Scott SilvaUse your MD to record directly from cable or a satellite dish to listen to these broadcasts in the car for those long commutes.
I have used it to record various television broadcasts that don't require video. For example, stuff off the History Channel, the political talking head shows (Hardball, Crossfire, Equal Time), VH1s Behind the Music, etc. Also, I'm sure any stand-up comedy shows that are on HBO or comedy central would be fine. Plus you can skip through the commercials.
Also, off the dish you can record from the 15 different music channels that you have access to.
Chris CarpenterBeing accustomed to cassettes in my car and the delay in music after a side ends, I found it weird that, upon reaching the end of a mix MD in my car player, the 1st track would just start up immediately. Some people may like this feature, however I found it to be disconcerting, never really locking into my head what the first song is. A simple solution that everybody has probably thought of, but, if you haven't, here goes: Record about 25 seconds of nothing on the last track, giving an "ending" to the mix, and a beginning.
Dan FisherA few months ago my wife had her CD deck stolen out of her car, along with 25 CDs. (This was not the first time!) She had just bought a Sharp 702 portable MD recorder. I decided that instead of going out and dropping $200 on another head unit I'd try to use the MD instead.
I installed an Alpine 4 channel 30W AMP (with gain control) under the seat of her Bronco II and bought some patch cables. Now all she does is plug the the patch cables into the remote on the MD player and she has an excellent sounding stereo. The best part is she never even takes the MD player out of her purse. When she gets out, she unplugs it and nothing is left in the truck for thieves.
I thought it worked so well I went and bought a Sharp 722 and another amp for my truck. I drive an old beat-up Ford that I never lock. I just leave the MD player in my jacket pocket and use the remote.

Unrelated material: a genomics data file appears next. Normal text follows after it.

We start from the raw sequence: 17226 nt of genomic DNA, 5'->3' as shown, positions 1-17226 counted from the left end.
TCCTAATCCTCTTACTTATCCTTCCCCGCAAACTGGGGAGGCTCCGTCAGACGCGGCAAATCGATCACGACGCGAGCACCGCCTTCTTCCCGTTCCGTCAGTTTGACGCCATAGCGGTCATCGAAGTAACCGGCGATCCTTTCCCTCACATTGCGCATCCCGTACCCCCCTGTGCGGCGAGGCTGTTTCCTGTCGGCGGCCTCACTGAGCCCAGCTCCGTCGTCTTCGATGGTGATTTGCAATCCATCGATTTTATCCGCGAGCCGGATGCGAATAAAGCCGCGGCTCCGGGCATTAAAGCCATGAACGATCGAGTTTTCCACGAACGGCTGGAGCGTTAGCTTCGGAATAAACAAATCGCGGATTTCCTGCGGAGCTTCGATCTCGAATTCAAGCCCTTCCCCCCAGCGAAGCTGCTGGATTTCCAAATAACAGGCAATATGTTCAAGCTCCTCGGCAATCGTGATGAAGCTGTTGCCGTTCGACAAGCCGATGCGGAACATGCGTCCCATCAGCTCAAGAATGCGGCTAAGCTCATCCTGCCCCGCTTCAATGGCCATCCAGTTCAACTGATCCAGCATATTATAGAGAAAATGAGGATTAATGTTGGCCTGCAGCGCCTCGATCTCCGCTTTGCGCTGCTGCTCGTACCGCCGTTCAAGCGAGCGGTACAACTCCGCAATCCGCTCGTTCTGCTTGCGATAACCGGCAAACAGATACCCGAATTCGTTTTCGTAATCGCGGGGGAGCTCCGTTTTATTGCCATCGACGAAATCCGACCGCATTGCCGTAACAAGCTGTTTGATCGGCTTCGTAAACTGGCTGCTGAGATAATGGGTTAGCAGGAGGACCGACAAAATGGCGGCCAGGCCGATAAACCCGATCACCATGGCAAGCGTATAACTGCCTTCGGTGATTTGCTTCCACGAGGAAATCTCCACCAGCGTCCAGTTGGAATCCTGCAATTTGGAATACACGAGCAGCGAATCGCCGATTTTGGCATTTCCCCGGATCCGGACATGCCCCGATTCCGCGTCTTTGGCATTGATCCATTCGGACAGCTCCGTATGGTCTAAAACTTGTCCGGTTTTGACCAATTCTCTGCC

One note: I tried using an AIWA (don't recall the model #) but it seemed to pick up interference and distort when used with the amp.
Laszlo LieszkovszkyI have a 90 Buick LeSabre with a good built in sound system, and an "oversize" factory radio (tuner/cassette deck). Although there are a few "oversize" commercial radios available out there, they are expensive and often still stick out, attracting thieves etc. So I thought maybe I could hack the original factory radio, make it take the input of a portable MD deck! It turns out it is possible to do this without too much trouble!
The end result: I now have a simple switch on the dashboard, and a 3.5mm stereo female socket coming out of my factory radio - flip the switch and the radio amplifies the input from the 3.5mm socket instead of the tuner! I simply plug in my Sharp MD-MS702 to play my music. And the cassette deck still works too!
How to do it: Although this might not work with newer radios, and if you aren't careful you can mess things up easily, with a bit of persistence it can be done. It may be different on your unit of course, but for mine, I found that the radio (which has a built in cassette deck) consists of two parts, the radio itself (with amp and everything), and the cassette deck. The 8 wires going from the deck to the radio include all that needed to be played with. After listening in on several of them while the tape player was playing (with some headphones) I found the 3 that sent the sound to the radio portion. Then I checked how the deck instructed the amplifier to take its source from the aforementioned 3 wires instead of the tuner - it was a simple 5v "high" on one of the wires. Here's where the switch mentioned in "the end result" comes in: the switch operates a 4 pole relay. Three of the poles switch the audio signal (L/R/Gnd) from cassette deck to "aux input - the 3.5mm socket" and the last applies the "high" voltage to the control line of the amplifier. It took me a few nights to do it, but now I have the same old factory radio I love, and an aux input through which I can play my Minidiscs, all controlled by a simple switch!